Loeb's laws

February 22, 2008  |  General

Sometimes we doctors are prone to do too much to our patients, especially in high-tech environments like the PICU. The bewildering array of all the tests and therapies we have can confuse us more than enlighten us. Robert Loeb, a well known physician and medical educator at the College of Physicians and Surgeons at Columbia University long ago offered a simple way to cut through all the confusion, offering what have come to be known as Loeb’s Laws. We all learned them in medical school, but now and then need to be reminded of them. Here is one formulation of them:

1. If what you are doing is doing good, keep doing it.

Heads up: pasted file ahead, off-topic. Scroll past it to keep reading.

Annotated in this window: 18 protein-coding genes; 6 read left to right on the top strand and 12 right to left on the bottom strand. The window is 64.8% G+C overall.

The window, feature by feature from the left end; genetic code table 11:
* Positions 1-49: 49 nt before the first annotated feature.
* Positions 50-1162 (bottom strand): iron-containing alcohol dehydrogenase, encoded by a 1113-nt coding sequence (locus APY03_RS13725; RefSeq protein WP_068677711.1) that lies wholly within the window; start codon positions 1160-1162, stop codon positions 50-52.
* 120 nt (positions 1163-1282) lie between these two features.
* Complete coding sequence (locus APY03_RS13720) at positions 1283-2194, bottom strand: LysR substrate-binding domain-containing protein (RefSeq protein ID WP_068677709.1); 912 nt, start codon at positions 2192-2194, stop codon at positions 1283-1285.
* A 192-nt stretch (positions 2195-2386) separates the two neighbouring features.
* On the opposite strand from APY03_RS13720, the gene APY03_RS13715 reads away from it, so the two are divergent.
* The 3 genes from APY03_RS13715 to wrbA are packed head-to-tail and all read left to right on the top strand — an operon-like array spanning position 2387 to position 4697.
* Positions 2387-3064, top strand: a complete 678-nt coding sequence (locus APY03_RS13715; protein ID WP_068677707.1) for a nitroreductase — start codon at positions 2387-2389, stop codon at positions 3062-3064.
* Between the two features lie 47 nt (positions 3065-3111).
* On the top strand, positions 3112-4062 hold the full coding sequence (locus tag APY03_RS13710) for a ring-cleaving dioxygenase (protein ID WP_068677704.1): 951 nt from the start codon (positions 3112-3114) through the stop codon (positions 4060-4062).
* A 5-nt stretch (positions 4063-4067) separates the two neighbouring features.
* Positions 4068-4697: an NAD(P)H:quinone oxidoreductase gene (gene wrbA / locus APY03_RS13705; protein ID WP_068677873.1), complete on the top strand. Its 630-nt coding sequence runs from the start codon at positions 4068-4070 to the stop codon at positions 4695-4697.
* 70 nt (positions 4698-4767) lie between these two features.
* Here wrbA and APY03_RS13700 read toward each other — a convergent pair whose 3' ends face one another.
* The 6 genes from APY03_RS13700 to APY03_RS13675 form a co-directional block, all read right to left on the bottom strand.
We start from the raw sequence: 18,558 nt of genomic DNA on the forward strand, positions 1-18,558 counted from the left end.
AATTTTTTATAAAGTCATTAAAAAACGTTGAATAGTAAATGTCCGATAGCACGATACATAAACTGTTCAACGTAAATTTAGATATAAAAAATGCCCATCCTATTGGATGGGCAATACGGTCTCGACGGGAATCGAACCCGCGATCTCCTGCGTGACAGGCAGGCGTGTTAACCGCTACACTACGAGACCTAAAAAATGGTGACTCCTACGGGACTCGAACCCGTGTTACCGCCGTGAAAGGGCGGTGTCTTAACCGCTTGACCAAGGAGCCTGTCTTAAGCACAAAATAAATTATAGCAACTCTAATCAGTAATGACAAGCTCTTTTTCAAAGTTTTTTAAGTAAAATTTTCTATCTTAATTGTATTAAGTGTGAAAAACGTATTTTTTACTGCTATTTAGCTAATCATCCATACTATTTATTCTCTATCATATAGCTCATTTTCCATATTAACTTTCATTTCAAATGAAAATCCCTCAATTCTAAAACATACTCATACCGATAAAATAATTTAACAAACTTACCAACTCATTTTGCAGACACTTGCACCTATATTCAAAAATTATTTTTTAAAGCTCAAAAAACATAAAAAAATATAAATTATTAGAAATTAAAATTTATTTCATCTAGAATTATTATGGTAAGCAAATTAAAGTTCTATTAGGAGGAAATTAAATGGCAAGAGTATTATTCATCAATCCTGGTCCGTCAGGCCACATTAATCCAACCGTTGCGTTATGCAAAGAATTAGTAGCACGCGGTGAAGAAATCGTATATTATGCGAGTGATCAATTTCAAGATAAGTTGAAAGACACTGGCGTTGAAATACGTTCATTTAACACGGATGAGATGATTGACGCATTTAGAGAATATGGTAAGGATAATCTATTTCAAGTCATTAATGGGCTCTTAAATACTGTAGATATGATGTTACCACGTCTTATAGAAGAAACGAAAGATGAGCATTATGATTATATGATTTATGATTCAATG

2. If what you are doing is not doing good, stop doing it.
3. If you do not know what to do, do nothing.
4. Never make the treatment worse than the disease.

Dr. Loeb was not a surgeon, so one occasionally hears a tongue-in-cheek substitution of his fourth law that goes something like this: “If at all possible, keep your patient out of the operating room.”

Sixty years later, Dr. Loeb’s wisdom is still often useful.


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